The answer may be counter-intuitive: Not only can Bitcoin be widely adopted under a supply cap, its trust and integrity are a direct result of a provably limited supply. As a result, it will flourish because it is capped.
Everyone Can Own and Trade a Limited Commodity, IF…
…if it is both measurable and divisible. Bitcoin has a capped supply just as gold has a capped supply. Although both assets will be mined for some time into the future, there is only so much that will ever be uncovered. Thereafter, the total pie cannot grow.
But the transaction units will continue to grow as needed, because the pie is divisible into very, very tiny units:
There will eventually be 21 million BTC and each coin is divisible into 108 units. This yields (21 million * 100 million), or 21 trillion exchangeable units. And, it can be divided further by consensus.
As Bitcoin is adopted—whether as a simple payment instrument, an investment asset or even as national currencies around the world—each unit of the limited supply simply rises in value. If thought of as a currency, with a value established by supply & demand, it leads to a deflationary economy.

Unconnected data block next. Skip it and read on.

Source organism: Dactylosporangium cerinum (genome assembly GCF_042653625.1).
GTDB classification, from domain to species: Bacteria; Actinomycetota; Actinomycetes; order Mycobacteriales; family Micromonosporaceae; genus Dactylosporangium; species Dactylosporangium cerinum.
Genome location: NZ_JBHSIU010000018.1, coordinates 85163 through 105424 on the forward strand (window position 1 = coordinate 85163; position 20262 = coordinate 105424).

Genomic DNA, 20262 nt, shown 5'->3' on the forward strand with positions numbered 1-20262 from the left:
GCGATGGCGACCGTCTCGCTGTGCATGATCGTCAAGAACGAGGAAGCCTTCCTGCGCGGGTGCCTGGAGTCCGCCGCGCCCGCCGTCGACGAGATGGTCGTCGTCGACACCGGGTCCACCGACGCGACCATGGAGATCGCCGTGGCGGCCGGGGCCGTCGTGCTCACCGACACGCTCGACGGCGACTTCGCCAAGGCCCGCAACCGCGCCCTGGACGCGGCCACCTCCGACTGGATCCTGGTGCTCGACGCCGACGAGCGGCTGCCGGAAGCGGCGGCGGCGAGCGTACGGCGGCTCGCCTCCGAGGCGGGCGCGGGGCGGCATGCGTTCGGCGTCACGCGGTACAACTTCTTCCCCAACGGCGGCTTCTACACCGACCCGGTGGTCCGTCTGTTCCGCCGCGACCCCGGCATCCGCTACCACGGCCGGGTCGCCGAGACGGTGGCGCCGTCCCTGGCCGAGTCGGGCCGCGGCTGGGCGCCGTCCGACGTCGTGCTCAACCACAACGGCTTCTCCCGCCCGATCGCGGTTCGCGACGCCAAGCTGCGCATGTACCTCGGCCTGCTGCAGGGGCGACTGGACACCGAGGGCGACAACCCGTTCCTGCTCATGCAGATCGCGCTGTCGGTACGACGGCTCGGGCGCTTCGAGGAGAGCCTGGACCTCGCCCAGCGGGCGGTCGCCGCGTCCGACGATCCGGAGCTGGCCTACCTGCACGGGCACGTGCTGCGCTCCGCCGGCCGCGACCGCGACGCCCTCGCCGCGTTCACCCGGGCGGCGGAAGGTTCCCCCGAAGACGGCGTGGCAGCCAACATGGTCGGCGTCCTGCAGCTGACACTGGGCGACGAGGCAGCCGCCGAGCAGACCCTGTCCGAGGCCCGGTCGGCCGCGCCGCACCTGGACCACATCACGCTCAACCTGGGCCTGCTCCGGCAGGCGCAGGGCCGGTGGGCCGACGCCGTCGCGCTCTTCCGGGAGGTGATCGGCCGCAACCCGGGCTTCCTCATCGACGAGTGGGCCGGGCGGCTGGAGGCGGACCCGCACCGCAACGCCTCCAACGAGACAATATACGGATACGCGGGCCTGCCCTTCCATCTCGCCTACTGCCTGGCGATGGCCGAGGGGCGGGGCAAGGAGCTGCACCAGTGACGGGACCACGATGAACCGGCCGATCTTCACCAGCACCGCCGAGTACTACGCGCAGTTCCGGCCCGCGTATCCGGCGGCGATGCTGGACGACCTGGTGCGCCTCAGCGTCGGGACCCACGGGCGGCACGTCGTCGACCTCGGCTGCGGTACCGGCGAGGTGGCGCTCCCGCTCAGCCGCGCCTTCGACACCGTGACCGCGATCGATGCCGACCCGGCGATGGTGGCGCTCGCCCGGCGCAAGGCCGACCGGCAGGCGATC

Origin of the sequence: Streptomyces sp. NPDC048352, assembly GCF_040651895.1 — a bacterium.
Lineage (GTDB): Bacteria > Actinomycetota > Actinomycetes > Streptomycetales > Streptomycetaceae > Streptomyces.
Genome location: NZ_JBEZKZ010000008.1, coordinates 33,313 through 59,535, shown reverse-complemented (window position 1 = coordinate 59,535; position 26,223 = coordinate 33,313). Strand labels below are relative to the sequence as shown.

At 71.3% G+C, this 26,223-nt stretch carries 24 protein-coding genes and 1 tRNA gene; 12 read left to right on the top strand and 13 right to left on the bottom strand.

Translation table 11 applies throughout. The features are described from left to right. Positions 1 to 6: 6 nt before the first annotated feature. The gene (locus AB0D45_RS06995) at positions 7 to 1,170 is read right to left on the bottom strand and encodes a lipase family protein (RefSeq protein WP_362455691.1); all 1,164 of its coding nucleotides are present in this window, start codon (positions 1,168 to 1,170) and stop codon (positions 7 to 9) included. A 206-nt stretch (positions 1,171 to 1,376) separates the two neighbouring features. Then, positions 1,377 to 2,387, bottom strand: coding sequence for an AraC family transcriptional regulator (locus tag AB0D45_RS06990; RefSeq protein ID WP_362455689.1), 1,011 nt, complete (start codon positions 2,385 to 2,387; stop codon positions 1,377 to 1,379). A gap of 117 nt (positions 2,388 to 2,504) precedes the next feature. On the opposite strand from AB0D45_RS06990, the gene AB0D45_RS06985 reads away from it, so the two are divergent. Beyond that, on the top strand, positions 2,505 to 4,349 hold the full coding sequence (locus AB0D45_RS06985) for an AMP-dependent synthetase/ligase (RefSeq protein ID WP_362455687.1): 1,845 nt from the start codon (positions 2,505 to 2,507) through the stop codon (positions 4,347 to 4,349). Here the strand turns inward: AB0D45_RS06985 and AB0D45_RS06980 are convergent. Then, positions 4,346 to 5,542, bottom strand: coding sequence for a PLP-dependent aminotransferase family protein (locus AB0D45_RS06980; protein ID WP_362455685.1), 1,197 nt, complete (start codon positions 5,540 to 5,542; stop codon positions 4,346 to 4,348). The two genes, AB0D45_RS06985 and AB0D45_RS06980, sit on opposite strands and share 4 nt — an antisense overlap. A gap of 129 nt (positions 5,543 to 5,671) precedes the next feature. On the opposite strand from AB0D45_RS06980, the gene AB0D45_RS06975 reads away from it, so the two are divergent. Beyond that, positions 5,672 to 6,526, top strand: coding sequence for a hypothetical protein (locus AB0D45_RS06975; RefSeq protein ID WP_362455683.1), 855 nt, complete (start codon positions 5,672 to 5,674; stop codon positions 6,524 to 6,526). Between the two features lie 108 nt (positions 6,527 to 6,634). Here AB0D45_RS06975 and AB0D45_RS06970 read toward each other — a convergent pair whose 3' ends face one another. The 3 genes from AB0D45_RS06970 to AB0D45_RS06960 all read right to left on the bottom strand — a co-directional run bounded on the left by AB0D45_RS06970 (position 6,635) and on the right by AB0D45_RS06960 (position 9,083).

But, Isn’t Deflation Bad for the Economy?
It’s common to associate deflation with economic ills. One need only glance back at the the last century to conclude that deflation coincides with wars, joblessness, recession and a crippling concentration of wealth. Perhaps, just as bad, the tools used to pull a nation out of deflation often force governments to cherry pick beneficiaries of stimulus spending.
But it is important to note that deflation plays no role in causing these things. On the contrary, it is an effect rather than a cause… In fact, when a supply cap is introduced as a designed control input for monetary policy, all sorts of good things follow. I address these in various answers at Quora. Dig in:
- How does Bitcoin deal with deflation?
- Does Bitcoin deflation encourage ‘scarcity mindset’?
- Are 21 million Bitcoins enough?
- Why is there a limited amount of Bitcoin?